Stephen Curry tried his best, but he couldn't do it.
Maybe it was sleep deprivation from having just flown to Istanbul. Maybe he was too wrapped up in what he and the U.S. team were trying to accomplish at the FIBA World Championship to concentrate on his home team.
Maybe it was that he was being asked a nearly impossible question to answer.
Just last month, Curry couldn't name all of his Warriors teammates. That might sound like a jolting lapse from the team's leader, except for the fact that few people on the planet would have been able to accomplish the feat.
Of the 20 men who played for the Warriors last season, only five remain. The team is about to have new ownership, a new head coach and three new assistants.
The overhauled roster starts training camp Tuesday, but the getting-to-know-you period started right after Labor Day. Many of the players have been in Oakland, participating in pickup games since then and, maybe more importantly, hanging out before and after workouts.
"When there are this many new guys, this is something that had to be done," said new head coach Keith Smart, who is replacing Don Nelson. "It's been great. You hear about these kinds of things happening in Miami and in New York, but I've never seen it happen here in my eight years."
It's unclear exactly who organized the pre-training-camp training camp, but Smart might have given it away in his reference to Miami and New York. As part of the Warriors' offseason of movement, they picked up free-agent forward Dorell Wright from Miami and traded Anthony Randolph, Ronny Turiaf and Kelenna Azubuike to New York for power forward David Lee.
General manager Larry Riley also traded Corey Maggette to Milwaukee for guard Charlie Bell and center Dan Gadzuric, signed forwards Louis Amundson and Rodney Carney and guard Jeremy Lin, and drafted center Ekpe Udoh. Each of the moves conveys the wishes of new co-owners Peter Guber and Joe Lacob, who want to bring some defense and rebounding to Oakland.
"There's a different personality to this team," Smart said. "For one, there are a bunch of tall guys, a bunch of guys with a history of rebounding, banging and playing at a different pace.
"You don't have to say 'Go rebound,' which used to be our theme song."
The Warriors have eight new players who are all but assured to be part of the opening-night roster next month. Here they are in alphabetical order:
-- Louis Amundson, 6-foot-9, 225 pounds, age 27
His job: Become a fan favorite for his rebounding grit and hustle plays and help limit Andris Biedrins' minutes.
Now you know: Graduated cum laude from Nevada-Las Vegas with degrees in English and philosophy.
-- Charlie Bell, 6-3, 200, 31
His job: Act as a steadying influence behind Stephen Curry and Monta Ellis and give the Warriors one defensively minded guard.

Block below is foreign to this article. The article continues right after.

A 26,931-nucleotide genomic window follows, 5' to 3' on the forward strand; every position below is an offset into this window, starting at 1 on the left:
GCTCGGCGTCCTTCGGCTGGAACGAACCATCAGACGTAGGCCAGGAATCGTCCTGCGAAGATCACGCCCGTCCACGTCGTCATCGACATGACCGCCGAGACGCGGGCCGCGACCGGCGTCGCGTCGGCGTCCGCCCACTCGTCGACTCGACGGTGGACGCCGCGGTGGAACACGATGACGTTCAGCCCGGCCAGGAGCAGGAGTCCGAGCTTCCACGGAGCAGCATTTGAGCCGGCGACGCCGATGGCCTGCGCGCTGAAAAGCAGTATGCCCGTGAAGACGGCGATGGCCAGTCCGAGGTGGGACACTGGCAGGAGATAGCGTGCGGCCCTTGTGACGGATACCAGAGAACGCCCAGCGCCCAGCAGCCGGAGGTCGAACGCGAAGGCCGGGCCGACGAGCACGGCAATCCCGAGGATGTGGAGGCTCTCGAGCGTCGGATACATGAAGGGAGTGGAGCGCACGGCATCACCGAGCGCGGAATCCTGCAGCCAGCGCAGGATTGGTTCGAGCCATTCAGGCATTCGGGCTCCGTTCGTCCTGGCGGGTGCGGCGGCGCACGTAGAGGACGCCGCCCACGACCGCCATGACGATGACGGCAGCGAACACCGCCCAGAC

Now you know: Has a popular series of Webisodes in which he does others' jobs on charliebell.com.
-- Rodney Carney, 6-7, 205, 26
His job: Allow the Warriors to adjust when they face two big guards or two big wings.
Now you know: His mother, DeAndra Ware, held the world indoor record in the 55-meter dash and would have competed in the 1980 Olympics if not for the United States' boycott.
-- Dan Gadzuric, 6-11, 245, 32
His job: Provide an experienced third center who can be a No. 2 against certain matchups or if injuries hit.
Now you know: Was born in The Hague, Netherlands. His mother is from Serbia and his father is from St. Vincent and the Grenadines.
-- David Lee, 6-9, 250, 27
His job: Become a pick-and-roll partner for Curry and be another player in the locker room who is more than sick of losing.
Now you know: Former Knick was in the rookie doghouse in '07 and in the All-Star Game by '10.
-- Jeremy Lin, 6-3, 200, 22
His job: Adjust to the NBA game in a limited role behind Curry and Ellis.
Now you know: Palo Alto High/Harvard grad has earned cult-hero status among the Asian American community and religious community in the Bay Area.
-- Ekpe Udoh, 6-10, 240, 23
His job: Return by midseason from a torn wrist tendon and become the team's best shot-blocker as a backup center.
Now you know: Warriors' top draft pick (No. 6 overall) is nicknamed "Nightmare" because of his defensive presence, his middle name is Friday and he wears No. 13.
-- Dorell Wright, 6-9, 210, 24
His job: Defend an opponent's best perimeter player and make corner three-pointers as a poor man's version of Bruce Bowen.
Now you know: Could pull a Michael Jordan and attempt a professional baseball career when his basketball days are over.
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